Annelize van Rensburg is the global Chair of Signium and a founding member of Signium Africa. She firmly believes that the integrated talent solutions offered to clients represents the future of search and talent management and will greatly benefit e...
Ever been to Jamaica? It’s a sensory overload for many reasons, but one of the things that will likely strike you is ‘profiling’. This is a very specific reference to the way that young people in bars deliberately place their mobile phones on show on the table as a badge that indicates their status. This may not be a wealthy country, but you would never have known it from the cost and quality of the phones on display.
These young people may do it to find the girl or boy of their dreams, but they also demonstrate one of the reasons why Emerging Markets offer huge opportunity to established international brands, in a scenario where established markets are reaching saturation point.
However, Emerging Markets create a challenge for businesses in the developed world. The catch-all term suggests a one-ness that simply does not exist, making a uniform approach to brand-building in these territories nonsensical.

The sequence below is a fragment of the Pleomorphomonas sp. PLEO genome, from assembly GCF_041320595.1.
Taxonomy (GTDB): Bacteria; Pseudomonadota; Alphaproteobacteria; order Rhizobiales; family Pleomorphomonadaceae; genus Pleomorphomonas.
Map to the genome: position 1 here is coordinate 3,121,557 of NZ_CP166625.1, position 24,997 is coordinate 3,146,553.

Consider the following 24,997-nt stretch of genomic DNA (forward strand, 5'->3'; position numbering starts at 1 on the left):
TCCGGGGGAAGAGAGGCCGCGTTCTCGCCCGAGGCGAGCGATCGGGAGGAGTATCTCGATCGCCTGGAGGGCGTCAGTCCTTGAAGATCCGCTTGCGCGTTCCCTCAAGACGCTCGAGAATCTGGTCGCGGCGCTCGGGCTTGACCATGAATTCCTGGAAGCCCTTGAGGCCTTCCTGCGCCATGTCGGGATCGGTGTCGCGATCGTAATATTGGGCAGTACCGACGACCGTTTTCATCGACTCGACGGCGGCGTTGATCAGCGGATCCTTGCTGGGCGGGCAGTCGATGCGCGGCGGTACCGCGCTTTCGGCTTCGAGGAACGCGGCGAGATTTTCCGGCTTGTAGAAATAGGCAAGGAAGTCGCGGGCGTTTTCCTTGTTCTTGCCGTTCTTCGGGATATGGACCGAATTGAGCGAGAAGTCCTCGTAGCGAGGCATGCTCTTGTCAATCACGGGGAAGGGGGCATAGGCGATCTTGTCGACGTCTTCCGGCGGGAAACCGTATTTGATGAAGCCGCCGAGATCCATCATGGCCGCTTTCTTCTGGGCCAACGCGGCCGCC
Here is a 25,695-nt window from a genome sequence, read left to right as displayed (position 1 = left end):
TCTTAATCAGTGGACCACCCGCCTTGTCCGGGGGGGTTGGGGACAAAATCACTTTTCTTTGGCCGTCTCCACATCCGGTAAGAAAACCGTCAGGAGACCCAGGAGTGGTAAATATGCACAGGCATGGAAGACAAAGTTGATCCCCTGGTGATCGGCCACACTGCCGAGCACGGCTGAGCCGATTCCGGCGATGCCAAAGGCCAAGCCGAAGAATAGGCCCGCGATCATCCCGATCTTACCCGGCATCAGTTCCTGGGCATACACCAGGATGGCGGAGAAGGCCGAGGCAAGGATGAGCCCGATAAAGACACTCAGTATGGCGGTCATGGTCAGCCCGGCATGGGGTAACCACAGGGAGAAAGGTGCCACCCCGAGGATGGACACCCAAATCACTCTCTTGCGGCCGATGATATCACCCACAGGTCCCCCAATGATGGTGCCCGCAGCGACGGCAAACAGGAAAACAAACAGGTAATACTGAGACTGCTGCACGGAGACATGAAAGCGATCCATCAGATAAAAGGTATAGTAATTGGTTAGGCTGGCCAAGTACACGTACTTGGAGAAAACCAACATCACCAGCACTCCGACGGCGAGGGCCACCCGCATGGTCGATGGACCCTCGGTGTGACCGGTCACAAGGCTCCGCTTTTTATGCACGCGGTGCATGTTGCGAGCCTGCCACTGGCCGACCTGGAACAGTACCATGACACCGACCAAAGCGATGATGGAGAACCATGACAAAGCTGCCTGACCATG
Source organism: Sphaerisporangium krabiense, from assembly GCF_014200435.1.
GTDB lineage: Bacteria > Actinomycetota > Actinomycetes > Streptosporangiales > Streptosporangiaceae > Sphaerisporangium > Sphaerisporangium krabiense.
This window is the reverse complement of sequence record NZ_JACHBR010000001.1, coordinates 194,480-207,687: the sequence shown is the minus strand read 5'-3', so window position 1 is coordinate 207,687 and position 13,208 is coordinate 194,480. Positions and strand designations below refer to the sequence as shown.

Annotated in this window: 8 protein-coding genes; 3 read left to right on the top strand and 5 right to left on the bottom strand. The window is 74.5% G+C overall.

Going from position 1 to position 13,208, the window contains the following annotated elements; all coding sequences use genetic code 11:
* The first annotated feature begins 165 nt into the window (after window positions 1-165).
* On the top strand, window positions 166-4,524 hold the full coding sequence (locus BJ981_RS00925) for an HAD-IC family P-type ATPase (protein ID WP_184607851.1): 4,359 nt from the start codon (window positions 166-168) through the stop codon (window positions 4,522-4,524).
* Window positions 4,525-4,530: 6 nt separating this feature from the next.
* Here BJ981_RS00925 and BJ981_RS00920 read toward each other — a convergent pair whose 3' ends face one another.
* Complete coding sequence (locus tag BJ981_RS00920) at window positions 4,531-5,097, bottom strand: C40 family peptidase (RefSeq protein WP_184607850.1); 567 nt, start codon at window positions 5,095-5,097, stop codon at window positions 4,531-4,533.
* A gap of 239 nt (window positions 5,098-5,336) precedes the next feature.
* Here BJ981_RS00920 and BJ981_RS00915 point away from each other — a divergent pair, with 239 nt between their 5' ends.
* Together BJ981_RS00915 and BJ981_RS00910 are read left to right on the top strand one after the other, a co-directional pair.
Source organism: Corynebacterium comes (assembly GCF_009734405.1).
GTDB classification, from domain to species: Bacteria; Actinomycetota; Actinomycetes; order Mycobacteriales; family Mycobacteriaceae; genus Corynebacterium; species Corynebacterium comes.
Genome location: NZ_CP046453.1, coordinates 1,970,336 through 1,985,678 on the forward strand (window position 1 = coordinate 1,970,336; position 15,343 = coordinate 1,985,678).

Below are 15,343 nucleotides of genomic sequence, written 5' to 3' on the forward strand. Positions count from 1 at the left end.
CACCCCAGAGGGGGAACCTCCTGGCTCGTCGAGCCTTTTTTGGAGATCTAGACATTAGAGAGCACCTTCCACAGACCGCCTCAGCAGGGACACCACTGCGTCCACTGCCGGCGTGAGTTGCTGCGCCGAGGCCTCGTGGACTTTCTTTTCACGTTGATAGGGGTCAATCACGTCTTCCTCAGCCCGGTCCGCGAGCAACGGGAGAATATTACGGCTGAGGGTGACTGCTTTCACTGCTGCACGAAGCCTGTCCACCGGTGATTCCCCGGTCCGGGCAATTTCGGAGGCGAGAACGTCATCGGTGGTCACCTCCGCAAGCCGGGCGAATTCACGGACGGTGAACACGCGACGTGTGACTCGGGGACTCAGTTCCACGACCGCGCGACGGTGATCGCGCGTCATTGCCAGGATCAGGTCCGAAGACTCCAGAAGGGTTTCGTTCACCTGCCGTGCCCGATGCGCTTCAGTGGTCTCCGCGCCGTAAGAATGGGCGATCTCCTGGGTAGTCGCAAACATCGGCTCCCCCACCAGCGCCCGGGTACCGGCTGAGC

For example, China now has a shrinking and ageing population. Its working-age population shrank in 2015. This aligns it more with Germany and the USA than its Emerging Market peers in Africa, the world’s youngest continent, where 40% of workers are 15 to 24.
Yet there is one common Emerging Market thread … the boundless scope of the brand-building opportunity for businesses that make an effort to understand the differences and engage with local consumers.
As many Developed Markets limp along with economic growth of 1 or 2%, we’ve seen rising Emerging Market focus in the boardrooms of the Developed World. The reason is simple: robust growth in many Emerging Markets.
According to Worldatlas.com, China was 17th on the 2016 list of the world’s fastest growing economies (growing by 6.76%). Not one Developed Market made the top 20.